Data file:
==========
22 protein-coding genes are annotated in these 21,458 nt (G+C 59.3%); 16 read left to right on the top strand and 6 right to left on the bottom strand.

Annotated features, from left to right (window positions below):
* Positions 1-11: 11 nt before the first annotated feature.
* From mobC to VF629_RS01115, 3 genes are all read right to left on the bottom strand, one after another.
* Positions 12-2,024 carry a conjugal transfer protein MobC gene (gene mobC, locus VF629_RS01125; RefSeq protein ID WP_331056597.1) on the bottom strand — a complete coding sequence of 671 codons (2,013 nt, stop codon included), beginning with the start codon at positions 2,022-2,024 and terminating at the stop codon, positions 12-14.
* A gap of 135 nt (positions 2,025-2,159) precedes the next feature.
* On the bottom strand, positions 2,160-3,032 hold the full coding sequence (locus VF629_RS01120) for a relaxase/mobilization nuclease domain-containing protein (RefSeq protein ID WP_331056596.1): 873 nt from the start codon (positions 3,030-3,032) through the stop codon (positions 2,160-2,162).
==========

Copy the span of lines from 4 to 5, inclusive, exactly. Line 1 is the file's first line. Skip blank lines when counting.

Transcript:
* From mobC to VF629_RS01115, 3 genes are all read right to left on the bottom strand, one after another.
* Positions 12-2,024 carry a conjugal transfer protein MobC gene (gene mobC, locus VF629_RS01125; RefSeq protein ID WP_331056597.1) on the bottom strand — a complete coding sequence of 671 codons (2,013 nt, stop codon included), beginning with the start codon at positions 2,022-2,024 and terminating at the stop codon, positions 12-14.